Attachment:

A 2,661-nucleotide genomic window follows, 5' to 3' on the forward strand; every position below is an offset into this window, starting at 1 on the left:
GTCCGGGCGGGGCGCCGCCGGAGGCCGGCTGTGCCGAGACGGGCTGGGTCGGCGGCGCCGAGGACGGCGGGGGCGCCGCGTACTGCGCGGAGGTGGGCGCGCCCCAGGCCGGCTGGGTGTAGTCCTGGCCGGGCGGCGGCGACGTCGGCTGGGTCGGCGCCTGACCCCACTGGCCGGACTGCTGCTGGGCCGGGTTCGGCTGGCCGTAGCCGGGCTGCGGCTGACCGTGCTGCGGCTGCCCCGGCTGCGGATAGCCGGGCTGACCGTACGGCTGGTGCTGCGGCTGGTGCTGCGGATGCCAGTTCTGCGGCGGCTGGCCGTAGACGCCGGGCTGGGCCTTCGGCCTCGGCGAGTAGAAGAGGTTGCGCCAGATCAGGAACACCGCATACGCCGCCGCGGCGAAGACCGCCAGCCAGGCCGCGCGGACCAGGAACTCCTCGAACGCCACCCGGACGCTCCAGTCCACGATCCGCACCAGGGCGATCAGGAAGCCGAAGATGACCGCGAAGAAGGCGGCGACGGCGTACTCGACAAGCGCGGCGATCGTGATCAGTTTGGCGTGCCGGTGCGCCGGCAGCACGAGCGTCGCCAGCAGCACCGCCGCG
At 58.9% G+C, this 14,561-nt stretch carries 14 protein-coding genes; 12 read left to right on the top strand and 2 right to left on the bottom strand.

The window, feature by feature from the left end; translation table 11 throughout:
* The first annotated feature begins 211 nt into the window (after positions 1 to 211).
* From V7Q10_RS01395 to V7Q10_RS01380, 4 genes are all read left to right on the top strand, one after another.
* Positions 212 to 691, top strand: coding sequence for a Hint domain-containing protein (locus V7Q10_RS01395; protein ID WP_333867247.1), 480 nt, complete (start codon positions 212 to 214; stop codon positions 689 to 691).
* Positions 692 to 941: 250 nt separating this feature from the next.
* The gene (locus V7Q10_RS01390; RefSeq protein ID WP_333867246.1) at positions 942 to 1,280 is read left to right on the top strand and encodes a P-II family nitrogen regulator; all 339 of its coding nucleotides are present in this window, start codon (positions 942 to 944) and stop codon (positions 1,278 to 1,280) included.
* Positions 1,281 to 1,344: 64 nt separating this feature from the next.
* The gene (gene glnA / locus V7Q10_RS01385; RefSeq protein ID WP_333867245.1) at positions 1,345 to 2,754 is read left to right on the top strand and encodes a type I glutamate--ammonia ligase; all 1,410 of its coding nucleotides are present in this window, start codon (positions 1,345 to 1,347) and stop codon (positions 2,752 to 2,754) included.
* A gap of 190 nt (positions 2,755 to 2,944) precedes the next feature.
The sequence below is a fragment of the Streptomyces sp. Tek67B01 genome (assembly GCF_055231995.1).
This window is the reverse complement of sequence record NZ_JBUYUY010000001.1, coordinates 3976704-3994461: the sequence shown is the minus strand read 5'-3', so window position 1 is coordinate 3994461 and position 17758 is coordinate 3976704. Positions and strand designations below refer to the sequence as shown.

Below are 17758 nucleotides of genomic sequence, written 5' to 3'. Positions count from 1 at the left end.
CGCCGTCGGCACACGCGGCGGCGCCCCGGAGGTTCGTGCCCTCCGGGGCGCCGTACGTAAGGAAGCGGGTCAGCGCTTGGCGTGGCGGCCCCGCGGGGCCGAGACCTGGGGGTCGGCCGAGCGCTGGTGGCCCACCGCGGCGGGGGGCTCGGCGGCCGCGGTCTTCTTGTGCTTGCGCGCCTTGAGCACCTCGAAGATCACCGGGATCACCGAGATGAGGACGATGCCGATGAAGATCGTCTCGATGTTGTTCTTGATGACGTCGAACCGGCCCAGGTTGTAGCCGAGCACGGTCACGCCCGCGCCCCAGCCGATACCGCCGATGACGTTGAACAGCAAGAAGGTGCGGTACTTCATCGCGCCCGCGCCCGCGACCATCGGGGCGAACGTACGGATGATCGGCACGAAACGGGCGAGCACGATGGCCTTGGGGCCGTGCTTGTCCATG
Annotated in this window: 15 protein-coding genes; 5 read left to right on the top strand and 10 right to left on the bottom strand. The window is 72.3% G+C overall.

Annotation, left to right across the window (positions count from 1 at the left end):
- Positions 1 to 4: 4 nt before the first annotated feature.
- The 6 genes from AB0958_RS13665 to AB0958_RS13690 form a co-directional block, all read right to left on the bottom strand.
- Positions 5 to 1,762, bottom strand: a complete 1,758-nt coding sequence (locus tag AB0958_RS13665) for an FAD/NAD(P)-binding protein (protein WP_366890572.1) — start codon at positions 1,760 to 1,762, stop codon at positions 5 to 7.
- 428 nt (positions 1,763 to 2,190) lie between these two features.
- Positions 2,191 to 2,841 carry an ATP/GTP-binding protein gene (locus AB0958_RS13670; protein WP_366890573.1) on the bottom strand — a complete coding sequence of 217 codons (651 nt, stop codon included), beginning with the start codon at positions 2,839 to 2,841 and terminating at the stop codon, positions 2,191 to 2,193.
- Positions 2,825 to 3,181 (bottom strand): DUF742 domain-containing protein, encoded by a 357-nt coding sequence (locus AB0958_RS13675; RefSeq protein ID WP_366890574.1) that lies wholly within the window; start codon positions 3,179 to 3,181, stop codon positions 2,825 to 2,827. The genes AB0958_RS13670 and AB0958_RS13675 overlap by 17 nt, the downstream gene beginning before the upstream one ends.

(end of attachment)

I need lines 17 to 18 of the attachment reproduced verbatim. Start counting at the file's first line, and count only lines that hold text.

Annotated in this window: 15 protein-coding genes; 5 read left to right on the top strand and 10 right to left on the bottom strand. The window is 72.3% G+C overall.

Annotation, left to right across the window (positions count from 1 at the left end):